This question is regarding Hosea 3:1 “And Jehovah said unto me, Go again, love a woman beloved of her friend, and an adulteress, even as Jehovah loveth the children of Israel, though they turn unto other gods, and love cakes of raisins.”

I have a question about the issue with the Israelites love of raisin cakes.  I heard a speaker say that the offense was because David instituted the giving of raisin cakes in 2 Sam 6:19, and the people started to love the raisin cakes being offered more than they loved God. However, I had read in many other commentaries that the offense was in the raisin cakes being offered to pagan idols. . Which explanation is more in line with the true offense of the raisin cakes?


Given the context, the second interpretation is almost certainly the correct one. God (through Hosea) is talking about idolatry (“turning to other gods”), not about gluttony/greed. Therefore, almost certainly, the offense is the offering of raisin cakes to other gods, not about loving to eat raisin cakes. I suppose as Christians we could apply the admonition in Hosea 3:1 to anything we might love as much as or more than God, which could, in principle include gluttony, but the immediate meaning of the passage is idolatry, which could include the offering and eating of raisin cakes.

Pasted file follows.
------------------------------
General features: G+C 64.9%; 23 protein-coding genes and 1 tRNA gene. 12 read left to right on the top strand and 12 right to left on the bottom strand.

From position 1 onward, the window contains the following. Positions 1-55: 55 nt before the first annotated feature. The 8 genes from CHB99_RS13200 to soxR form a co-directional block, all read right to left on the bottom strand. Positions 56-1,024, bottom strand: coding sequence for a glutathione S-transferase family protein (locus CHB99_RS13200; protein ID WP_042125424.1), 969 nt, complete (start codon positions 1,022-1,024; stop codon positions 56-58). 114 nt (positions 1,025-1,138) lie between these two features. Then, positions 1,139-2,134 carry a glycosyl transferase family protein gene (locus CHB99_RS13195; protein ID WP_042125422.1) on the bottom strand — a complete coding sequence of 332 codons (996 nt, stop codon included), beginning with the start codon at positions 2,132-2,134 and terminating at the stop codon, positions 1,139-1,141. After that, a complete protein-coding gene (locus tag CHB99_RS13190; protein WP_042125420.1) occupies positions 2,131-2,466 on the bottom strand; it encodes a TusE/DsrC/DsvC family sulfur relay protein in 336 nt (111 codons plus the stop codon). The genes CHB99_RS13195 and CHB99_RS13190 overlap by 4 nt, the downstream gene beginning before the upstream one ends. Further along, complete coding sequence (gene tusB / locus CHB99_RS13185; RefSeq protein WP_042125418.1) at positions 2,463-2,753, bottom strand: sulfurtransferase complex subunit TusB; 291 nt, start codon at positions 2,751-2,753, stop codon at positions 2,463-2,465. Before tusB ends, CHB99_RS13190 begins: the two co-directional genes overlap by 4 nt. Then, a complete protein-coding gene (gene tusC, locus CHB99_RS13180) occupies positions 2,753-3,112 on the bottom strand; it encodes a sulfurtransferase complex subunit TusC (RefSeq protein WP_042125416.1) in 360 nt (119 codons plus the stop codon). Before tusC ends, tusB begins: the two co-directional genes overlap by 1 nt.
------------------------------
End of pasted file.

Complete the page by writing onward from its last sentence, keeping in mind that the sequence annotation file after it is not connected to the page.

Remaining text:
This passage is a good example of the principle that we should let the context determine the meaning of a text, no matter what smart-sounding scholars have to say. Simple, common-sense hermeneutics by regular Christians is often superior to the explanations of the “experts” who often forget to apply the basics of hermeneutical principles. (BTW, hermeneutics is a fancy word for the science of interpretation. A class on hermeneutics is found in the power point section and in the “store” of the web site).

John Oakes

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